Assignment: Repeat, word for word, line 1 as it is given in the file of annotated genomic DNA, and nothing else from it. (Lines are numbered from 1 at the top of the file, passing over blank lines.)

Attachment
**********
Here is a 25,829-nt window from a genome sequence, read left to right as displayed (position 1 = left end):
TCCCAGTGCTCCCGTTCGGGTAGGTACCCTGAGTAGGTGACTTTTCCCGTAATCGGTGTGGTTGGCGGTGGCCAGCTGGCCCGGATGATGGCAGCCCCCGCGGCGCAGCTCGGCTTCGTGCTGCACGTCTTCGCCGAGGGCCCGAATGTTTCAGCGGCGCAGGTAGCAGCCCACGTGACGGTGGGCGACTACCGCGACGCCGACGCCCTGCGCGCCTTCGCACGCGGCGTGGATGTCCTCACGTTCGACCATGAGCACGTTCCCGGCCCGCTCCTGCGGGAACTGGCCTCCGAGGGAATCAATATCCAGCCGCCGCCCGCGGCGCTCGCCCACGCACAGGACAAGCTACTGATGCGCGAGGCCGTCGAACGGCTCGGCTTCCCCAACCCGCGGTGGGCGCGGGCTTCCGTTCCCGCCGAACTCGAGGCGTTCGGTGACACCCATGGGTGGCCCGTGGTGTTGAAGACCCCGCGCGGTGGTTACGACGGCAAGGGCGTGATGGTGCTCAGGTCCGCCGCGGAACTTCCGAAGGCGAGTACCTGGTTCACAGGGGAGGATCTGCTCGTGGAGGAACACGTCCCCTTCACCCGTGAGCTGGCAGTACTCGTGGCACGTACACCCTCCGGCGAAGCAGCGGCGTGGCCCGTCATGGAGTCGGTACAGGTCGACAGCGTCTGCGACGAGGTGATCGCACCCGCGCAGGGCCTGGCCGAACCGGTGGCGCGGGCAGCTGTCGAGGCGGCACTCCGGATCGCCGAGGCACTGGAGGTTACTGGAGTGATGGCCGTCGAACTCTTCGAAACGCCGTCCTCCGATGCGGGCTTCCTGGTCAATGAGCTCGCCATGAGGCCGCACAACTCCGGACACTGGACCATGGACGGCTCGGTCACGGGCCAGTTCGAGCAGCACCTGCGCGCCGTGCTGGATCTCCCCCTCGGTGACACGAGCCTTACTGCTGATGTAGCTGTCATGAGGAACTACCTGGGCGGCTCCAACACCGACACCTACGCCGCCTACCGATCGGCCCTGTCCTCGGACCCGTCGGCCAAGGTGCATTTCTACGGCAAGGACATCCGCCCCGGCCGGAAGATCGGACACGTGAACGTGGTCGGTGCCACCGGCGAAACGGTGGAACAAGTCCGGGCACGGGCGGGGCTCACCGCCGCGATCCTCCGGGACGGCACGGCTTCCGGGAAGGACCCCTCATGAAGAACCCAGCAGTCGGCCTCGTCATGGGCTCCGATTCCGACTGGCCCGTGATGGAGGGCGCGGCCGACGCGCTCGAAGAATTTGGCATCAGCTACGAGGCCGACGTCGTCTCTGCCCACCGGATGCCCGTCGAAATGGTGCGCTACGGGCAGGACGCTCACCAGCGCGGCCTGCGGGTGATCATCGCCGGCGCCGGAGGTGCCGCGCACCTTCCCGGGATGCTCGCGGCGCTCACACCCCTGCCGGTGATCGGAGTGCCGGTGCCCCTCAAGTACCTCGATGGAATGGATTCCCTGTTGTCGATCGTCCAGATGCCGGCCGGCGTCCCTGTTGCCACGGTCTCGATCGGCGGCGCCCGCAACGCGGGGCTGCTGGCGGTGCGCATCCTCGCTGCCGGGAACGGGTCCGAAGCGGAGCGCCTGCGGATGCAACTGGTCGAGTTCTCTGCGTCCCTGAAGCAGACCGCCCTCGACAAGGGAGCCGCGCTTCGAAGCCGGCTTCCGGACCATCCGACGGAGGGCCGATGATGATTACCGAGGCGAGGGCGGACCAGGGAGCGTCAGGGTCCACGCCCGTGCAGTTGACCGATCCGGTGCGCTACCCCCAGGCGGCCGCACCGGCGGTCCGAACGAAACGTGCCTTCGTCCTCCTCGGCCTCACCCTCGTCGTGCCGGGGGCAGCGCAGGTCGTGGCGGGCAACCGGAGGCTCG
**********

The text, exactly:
Here is a 25,829-nt window from a genome sequence, read left to right as displayed (position 1 = left end):